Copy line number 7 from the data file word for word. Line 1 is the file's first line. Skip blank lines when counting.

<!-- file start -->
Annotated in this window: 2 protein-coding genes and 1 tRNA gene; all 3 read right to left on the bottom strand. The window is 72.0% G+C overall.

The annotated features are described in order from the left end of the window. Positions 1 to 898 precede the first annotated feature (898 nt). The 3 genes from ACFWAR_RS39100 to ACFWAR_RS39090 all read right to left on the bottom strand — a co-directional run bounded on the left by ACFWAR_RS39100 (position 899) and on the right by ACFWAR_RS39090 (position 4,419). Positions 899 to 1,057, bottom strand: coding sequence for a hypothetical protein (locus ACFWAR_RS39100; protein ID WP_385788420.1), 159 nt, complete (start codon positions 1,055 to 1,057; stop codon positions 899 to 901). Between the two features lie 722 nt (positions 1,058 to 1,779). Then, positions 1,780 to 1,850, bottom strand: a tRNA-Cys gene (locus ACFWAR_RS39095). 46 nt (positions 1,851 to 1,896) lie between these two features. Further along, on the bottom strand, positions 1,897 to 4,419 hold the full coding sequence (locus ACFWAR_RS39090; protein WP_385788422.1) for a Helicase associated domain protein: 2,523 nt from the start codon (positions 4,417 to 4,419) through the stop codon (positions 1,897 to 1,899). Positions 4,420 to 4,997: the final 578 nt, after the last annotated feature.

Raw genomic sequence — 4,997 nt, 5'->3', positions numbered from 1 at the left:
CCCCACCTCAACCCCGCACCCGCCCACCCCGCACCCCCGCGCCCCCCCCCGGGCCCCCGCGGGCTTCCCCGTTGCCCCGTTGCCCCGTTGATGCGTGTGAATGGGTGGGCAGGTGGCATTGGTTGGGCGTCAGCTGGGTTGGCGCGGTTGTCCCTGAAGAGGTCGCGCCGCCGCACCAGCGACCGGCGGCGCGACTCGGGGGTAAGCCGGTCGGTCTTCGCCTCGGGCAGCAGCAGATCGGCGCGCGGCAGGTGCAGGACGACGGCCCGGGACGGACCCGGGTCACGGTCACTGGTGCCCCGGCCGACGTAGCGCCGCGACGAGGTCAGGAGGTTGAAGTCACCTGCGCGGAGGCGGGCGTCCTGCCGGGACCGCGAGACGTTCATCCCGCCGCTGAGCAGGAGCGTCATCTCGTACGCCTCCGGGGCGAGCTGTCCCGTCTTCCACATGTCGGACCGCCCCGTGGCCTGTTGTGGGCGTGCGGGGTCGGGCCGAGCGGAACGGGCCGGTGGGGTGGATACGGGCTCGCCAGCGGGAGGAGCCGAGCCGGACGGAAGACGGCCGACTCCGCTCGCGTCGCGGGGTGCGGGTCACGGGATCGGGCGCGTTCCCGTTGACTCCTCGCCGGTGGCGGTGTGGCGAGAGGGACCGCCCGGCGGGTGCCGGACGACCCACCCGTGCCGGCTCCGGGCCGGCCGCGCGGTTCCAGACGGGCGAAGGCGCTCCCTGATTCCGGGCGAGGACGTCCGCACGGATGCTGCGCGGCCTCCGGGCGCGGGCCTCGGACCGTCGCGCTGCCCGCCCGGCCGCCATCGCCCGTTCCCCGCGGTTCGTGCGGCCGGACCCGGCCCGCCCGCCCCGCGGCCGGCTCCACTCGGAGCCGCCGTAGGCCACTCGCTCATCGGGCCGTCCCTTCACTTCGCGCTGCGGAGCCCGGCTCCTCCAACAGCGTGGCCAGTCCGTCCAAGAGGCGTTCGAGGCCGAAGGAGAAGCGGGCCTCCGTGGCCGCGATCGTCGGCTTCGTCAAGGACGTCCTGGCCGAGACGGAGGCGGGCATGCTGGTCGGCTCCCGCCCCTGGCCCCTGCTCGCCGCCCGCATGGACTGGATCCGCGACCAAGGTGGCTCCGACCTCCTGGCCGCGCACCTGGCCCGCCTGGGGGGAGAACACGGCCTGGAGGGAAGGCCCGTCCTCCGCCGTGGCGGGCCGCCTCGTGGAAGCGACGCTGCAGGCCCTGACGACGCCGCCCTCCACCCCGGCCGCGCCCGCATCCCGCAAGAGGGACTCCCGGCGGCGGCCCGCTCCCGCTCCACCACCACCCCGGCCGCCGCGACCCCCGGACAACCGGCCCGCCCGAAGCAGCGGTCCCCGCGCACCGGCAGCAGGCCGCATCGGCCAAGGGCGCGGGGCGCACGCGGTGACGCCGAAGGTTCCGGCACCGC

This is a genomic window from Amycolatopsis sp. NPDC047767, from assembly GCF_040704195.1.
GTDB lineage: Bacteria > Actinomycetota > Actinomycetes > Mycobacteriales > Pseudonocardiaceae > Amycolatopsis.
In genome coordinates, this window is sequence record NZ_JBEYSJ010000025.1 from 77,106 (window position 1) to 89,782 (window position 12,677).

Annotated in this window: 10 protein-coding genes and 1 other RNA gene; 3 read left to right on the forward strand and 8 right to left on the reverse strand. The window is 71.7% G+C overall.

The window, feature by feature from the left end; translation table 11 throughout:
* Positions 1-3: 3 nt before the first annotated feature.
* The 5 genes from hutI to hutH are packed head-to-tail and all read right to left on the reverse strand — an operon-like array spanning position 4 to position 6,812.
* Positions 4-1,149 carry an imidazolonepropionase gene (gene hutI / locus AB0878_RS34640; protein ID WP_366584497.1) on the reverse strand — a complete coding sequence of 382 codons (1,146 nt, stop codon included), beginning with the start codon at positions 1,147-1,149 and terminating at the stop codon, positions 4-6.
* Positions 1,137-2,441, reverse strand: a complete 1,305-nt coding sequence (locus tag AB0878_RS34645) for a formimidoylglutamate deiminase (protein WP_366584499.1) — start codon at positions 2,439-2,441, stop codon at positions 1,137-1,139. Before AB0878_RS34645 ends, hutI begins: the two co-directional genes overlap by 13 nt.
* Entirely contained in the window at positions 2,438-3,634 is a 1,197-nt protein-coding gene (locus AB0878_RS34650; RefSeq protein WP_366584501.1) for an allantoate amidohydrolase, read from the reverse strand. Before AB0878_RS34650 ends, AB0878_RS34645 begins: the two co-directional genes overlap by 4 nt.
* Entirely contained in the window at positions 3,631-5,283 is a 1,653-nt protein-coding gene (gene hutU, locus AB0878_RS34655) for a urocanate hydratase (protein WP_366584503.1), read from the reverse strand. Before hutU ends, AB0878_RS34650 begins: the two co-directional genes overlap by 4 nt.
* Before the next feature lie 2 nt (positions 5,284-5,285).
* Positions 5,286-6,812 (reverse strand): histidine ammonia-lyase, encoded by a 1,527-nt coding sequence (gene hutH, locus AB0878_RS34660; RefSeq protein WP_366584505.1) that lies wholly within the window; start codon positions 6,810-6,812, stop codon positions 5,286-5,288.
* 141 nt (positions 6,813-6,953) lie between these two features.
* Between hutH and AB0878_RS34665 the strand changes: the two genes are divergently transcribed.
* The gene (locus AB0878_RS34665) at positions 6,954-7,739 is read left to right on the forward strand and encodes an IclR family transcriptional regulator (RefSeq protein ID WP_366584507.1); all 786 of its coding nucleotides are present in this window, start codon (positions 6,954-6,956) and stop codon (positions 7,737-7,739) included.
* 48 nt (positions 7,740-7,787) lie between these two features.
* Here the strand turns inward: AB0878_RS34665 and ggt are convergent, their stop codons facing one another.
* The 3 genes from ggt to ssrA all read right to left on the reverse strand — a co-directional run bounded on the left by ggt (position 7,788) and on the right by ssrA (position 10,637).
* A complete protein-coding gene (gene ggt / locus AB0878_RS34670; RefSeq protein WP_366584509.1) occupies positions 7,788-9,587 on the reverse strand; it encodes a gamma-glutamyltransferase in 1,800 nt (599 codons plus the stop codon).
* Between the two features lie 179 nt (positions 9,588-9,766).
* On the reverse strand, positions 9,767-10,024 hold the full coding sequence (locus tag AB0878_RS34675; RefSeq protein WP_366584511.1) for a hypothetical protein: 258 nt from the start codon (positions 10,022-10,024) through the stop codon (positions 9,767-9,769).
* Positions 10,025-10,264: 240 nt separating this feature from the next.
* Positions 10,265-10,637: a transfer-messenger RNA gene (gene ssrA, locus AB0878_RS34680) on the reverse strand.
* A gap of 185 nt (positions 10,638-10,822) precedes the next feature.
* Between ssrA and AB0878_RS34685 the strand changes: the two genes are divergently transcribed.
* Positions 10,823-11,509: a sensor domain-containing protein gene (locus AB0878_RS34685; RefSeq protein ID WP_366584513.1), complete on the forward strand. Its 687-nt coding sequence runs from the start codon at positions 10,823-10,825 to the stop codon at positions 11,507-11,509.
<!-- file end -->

In genome coordinates, this window is sequence record NZ_JBEYSJ010000025.1 from 77,106 (window position 1) to 89,782 (window position 12,677).